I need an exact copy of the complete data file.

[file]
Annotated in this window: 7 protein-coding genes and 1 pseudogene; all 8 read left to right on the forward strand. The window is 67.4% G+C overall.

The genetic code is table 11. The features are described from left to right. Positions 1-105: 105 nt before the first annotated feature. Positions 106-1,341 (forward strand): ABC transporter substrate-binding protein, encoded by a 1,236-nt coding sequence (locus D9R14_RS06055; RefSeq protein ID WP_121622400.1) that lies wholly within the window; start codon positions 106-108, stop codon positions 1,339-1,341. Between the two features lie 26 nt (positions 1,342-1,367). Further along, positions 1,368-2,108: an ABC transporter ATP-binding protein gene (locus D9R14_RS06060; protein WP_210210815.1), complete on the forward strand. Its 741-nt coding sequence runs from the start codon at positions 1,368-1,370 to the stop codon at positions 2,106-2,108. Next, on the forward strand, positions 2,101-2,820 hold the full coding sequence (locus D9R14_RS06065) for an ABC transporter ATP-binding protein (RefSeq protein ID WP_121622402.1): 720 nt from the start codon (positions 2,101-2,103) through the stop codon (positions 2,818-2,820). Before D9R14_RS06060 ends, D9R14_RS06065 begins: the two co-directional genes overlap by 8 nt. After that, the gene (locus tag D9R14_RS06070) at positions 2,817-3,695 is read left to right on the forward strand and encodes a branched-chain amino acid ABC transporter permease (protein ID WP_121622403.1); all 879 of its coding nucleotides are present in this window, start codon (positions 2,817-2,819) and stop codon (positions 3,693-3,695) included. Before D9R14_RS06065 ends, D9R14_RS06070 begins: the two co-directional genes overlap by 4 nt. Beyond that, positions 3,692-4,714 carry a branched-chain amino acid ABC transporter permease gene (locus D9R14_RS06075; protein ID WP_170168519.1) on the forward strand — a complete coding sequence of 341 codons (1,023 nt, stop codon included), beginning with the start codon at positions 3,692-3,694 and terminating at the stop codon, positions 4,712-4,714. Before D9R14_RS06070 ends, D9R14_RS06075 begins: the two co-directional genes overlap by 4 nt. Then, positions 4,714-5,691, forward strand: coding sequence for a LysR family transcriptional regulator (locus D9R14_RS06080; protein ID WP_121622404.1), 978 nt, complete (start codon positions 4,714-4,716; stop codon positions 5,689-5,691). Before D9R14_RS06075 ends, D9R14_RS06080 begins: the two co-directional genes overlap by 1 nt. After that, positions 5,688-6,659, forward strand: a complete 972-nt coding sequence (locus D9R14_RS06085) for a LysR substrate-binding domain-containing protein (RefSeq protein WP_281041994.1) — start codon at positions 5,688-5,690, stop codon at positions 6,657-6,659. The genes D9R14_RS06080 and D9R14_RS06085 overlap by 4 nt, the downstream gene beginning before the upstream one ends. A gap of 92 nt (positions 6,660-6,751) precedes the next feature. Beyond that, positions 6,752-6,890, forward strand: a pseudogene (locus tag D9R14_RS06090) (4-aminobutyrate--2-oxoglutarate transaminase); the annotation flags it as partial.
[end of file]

Annotated in this window: 7 protein-coding genes and 1 pseudogene; all 8 read left to right on the forward strand. The window is 67.4% G+C overall.

The genetic code is table 11. The features are described from left to right. Positions 1-105: 105 nt before the first annotated feature. Positions 106-1,341 (forward strand): ABC transporter substrate-binding protein, encoded by a 1,236-nt coding sequence (locus D9R14_RS06055; RefSeq protein ID WP_121622400.1) that lies wholly within the window; start codon positions 106-108, stop codon positions 1,339-1,341. Between the two features lie 26 nt (positions 1,342-1,367). Further along, positions 1,368-2,108: an ABC transporter ATP-binding protein gene (locus D9R14_RS06060; protein WP_210210815.1), complete on the forward strand. Its 741-nt coding sequence runs from the start codon at positions 1,368-1,370 to the stop codon at positions 2,106-2,108. Next, on the forward strand, positions 2,101-2,820 hold the full coding sequence (locus D9R14_RS06065) for an ABC transporter ATP-binding protein (RefSeq protein ID WP_121622402.1): 720 nt from the start codon (positions 2,101-2,103) through the stop codon (positions 2,818-2,820). Before D9R14_RS06060 ends, D9R14_RS06065 begins: the two co-directional genes overlap by 8 nt. After that, the gene (locus tag D9R14_RS06070) at positions 2,817-3,695 is read left to right on the forward strand and encodes a branched-chain amino acid ABC transporter permease (protein ID WP_121622403.1); all 879 of its coding nucleotides are present in this window, start codon (positions 2,817-2,819) and stop codon (positions 3,693-3,695) included. Before D9R14_RS06065 ends, D9R14_RS06070 begins: the two co-directional genes overlap by 4 nt. Beyond that, positions 3,692-4,714 carry a branched-chain amino acid ABC transporter permease gene (locus D9R14_RS06075; protein ID WP_170168519.1) on the forward strand — a complete coding sequence of 341 codons (1,023 nt, stop codon included), beginning with the start codon at positions 3,692-3,694 and terminating at the stop codon, positions 4,712-4,714. Before D9R14_RS06070 ends, D9R14_RS06075 begins: the two co-directional genes overlap by 4 nt. Then, positions 4,714-5,691, forward strand: coding sequence for a LysR family transcriptional regulator (locus D9R14_RS06080; protein ID WP_121622404.1), 978 nt, complete (start codon positions 4,714-4,716; stop codon positions 5,689-5,691). Before D9R14_RS06075 ends, D9R14_RS06080 begins: the two co-directional genes overlap by 1 nt. After that, positions 5,688-6,659, forward strand: a complete 972-nt coding sequence (locus D9R14_RS06085) for a LysR substrate-binding domain-containing protein (RefSeq protein WP_281041994.1) — start codon at positions 5,688-5,690, stop codon at positions 6,657-6,659. The genes D9R14_RS06080 and D9R14_RS06085 overlap by 4 nt, the downstream gene beginning before the upstream one ends. A gap of 92 nt (positions 6,660-6,751) precedes the next feature. Beyond that, positions 6,752-6,890, forward strand: a pseudogene (locus tag D9R14_RS06090) (4-aminobutyrate--2-oxoglutarate transaminase); the annotation flags it as partial.